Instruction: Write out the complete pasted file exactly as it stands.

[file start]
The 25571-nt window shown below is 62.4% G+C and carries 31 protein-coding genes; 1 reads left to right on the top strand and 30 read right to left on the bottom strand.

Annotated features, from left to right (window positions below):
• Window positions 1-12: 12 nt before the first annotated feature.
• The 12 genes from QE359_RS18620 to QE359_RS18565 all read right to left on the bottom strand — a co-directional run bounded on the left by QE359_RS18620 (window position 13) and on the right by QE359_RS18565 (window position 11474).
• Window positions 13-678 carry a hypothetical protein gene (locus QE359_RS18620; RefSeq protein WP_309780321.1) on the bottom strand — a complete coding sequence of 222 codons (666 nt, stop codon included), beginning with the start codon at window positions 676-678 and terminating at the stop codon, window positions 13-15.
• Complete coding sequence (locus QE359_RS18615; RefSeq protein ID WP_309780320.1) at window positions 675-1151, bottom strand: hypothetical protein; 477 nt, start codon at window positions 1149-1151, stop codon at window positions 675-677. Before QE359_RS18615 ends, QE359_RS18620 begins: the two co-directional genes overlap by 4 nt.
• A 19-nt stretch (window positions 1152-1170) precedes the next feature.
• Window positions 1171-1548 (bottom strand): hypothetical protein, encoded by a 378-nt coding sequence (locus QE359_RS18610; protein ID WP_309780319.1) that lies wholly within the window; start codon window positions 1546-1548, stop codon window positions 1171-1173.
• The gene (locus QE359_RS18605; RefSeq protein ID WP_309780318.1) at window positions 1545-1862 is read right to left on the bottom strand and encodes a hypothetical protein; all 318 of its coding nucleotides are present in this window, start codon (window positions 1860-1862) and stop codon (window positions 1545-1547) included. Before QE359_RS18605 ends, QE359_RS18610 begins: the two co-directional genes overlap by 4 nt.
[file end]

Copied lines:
The 25571-nt window shown below is 62.4% G+C and carries 31 protein-coding genes; 1 reads left to right on the top strand and 30 read right to left on the bottom strand.

Annotated features, from left to right (window positions below):
• Window positions 1-12: 12 nt before the first annotated feature.
• The 12 genes from QE359_RS18620 to QE359_RS18565 all read right to left on the bottom strand — a co-directional run bounded on the left by QE359_RS18620 (window position 13) and on the right by QE359_RS18565 (window position 11474).
• Window positions 13-678 carry a hypothetical protein gene (locus QE359_RS18620; RefSeq protein WP_309780321.1) on the bottom strand — a complete coding sequence of 222 codons (666 nt, stop codon included), beginning with the start codon at window positions 676-678 and terminating at the stop codon, window positions 13-15.
• Complete coding sequence (locus QE359_RS18615; RefSeq protein ID WP_309780320.1) at window positions 675-1151, bottom strand: hypothetical protein; 477 nt, start codon at window positions 1149-1151, stop codon at window positions 675-677. Before QE359_RS18615 ends, QE359_RS18620 begins: the two co-directional genes overlap by 4 nt.
• A 19-nt stretch (window positions 1152-1170) precedes the next feature.
• Window positions 1171-1548 (bottom strand): hypothetical protein, encoded by a 378-nt coding sequence (locus QE359_RS18610; protein ID WP_309780319.1) that lies wholly within the window; start codon window positions 1546-1548, stop codon window positions 1171-1173.
• The gene (locus QE359_RS18605; RefSeq protein ID WP_309780318.1) at window positions 1545-1862 is read right to left on the bottom strand and encodes a hypothetical protein; all 318 of its coding nucleotides are present in this window, start codon (window positions 1860-1862) and stop codon (window positions 1545-1547) included. Before QE359_RS18605 ends, QE359_RS18610 begins: the two co-directional genes overlap by 4 nt.